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What does a trustee do?

On Behalf of | Jan 17, 2018 | trusts

When you create a trust in Sun City, you are essentially putting some of your most valuable assets in an account for future distribution. That is why it is so important to make sure that the trustee you assign to manage your trust is reliable and able to effectively manage your property on a daily basis.

Before you decide who will oversee your trust, you should note that there are multiple types of trustees. First, if you have a revocable living trust, you may serve as your own trustee, as the grantor or creator of the trust. If you become mentally incompetent, pass away or otherwise become unable to handle your affairs, the successor trustee will take over all management responsibilities. If you decide to form an irrevocable trust, you may not name yourself as a trustee. You will have to assign an individual, bank or trust company to manage your account. You may even decide to assign more than one person or entity to serve as trustee.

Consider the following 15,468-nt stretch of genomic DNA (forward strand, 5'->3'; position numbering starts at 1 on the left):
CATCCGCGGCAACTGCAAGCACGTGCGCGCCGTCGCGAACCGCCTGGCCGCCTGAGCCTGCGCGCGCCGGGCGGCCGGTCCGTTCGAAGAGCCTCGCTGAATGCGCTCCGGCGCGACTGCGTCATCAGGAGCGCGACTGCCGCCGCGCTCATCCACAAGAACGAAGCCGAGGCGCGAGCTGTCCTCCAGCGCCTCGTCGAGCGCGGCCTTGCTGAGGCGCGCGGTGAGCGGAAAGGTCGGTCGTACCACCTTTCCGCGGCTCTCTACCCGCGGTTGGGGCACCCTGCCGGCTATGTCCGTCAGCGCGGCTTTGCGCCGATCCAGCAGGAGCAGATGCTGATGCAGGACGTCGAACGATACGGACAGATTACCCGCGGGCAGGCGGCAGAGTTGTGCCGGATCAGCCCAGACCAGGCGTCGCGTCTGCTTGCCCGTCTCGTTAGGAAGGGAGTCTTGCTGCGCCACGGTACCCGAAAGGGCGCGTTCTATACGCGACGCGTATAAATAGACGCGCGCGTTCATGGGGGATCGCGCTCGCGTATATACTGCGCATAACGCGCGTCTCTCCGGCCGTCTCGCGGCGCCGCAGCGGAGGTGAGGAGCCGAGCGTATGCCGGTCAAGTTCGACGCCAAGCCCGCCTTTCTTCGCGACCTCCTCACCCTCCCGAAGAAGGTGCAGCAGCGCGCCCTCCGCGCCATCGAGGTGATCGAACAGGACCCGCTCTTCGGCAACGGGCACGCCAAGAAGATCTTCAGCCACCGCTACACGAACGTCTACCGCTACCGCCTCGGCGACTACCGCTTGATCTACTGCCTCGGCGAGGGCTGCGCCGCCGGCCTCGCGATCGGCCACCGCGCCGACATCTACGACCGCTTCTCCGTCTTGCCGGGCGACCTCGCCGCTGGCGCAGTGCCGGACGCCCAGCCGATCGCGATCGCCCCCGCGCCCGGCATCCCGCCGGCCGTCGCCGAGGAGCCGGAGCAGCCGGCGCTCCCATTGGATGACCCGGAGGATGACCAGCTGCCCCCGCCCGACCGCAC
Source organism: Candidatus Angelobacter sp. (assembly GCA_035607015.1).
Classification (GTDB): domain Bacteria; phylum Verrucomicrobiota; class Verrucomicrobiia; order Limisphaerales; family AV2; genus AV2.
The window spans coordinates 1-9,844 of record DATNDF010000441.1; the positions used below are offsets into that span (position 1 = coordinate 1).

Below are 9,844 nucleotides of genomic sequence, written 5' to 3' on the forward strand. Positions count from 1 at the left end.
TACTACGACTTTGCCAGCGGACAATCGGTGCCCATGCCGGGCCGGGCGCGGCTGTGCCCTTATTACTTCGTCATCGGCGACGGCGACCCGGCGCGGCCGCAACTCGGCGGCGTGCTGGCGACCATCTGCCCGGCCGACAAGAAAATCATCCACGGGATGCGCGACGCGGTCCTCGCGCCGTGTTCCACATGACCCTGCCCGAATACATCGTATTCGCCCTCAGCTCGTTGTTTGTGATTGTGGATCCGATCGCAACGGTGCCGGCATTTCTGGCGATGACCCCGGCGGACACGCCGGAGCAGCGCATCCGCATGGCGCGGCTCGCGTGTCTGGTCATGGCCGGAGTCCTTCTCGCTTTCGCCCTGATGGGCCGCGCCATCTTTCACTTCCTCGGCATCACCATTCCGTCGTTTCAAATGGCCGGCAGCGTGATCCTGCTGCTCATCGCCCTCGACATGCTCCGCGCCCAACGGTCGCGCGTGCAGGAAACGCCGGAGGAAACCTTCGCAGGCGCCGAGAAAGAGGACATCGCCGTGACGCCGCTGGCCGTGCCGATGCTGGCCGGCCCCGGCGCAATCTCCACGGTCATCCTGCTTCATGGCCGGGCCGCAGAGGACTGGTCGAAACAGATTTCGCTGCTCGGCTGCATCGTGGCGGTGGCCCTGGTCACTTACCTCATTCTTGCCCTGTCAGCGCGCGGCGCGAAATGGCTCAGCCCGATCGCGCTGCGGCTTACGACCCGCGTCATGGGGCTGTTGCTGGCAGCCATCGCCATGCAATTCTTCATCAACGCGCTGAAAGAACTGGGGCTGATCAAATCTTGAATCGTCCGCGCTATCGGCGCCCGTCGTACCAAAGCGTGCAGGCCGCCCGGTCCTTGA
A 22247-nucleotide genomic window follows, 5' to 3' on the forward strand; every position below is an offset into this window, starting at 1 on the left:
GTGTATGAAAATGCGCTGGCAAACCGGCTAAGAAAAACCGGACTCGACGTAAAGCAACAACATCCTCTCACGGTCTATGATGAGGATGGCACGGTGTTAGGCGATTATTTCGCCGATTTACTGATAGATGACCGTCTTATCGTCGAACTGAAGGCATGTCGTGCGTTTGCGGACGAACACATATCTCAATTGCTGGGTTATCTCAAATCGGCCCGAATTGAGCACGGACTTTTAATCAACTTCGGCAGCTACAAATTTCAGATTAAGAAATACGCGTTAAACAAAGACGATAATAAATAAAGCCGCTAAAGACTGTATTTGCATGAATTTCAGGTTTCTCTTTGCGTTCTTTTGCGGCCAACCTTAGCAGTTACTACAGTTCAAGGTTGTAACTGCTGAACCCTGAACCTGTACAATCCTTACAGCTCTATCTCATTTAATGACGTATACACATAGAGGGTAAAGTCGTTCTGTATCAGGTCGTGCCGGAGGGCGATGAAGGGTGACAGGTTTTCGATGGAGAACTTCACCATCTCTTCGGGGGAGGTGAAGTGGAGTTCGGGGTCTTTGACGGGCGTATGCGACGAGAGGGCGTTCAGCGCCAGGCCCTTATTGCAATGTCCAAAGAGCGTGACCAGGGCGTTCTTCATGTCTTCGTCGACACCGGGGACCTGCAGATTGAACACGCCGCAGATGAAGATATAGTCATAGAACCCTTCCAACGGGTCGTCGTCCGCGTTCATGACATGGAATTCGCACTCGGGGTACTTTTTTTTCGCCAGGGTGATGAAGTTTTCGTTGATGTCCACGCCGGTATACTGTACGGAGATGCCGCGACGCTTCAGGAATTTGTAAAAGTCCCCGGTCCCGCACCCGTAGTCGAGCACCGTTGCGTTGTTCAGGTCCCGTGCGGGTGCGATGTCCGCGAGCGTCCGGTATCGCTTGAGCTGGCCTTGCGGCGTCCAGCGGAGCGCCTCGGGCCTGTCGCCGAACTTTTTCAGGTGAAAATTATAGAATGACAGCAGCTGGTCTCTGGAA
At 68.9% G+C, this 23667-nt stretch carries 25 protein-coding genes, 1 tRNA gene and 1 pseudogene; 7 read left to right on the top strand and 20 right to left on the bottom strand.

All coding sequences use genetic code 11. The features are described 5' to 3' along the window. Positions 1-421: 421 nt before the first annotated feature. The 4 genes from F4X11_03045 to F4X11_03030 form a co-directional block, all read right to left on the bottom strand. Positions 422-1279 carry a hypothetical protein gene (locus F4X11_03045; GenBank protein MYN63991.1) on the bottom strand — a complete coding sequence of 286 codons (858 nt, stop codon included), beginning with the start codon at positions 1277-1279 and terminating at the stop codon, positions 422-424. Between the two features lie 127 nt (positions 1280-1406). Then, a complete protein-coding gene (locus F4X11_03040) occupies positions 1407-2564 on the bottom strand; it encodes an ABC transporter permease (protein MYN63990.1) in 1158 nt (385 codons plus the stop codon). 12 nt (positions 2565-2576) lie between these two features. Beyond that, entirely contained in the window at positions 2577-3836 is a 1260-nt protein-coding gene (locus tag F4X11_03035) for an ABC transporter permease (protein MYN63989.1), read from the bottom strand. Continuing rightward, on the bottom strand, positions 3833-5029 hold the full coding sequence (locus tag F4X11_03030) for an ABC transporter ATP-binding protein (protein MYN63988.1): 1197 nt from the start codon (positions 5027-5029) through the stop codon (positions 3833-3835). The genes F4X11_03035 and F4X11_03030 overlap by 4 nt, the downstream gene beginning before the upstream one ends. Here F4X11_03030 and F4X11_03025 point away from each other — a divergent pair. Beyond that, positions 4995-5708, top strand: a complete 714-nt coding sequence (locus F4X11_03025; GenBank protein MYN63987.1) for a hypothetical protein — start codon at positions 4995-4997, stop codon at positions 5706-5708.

The trustee’s job will vary depending on what assets are in the trust. For example, a trustee may be responsible for overseeing bank accounts, managing investment accounts and handling property repairs, tenants and inspections for any rental properties in the trust. A trustee may delegate certain responsibilities to financial advisors, property managers or other professionals, as long as they do their due diligence when involving these parties.

If you assign someone to be a trustee, that person or entity has a fiduciary duty to act in the best interest of the trust’s beneficiaries. This means the trustee owes a duty of loyalty to the beneficiary and must exercise reasonable care when dealing with the assets of the trust. They are not permitted to profit at the expense of the beneficiaries, and they must put personal feelings aside when handling the trust.

Source: The Balance, “Types of Trustees and What They Do,” Julie Garber, Jan. 8, 2018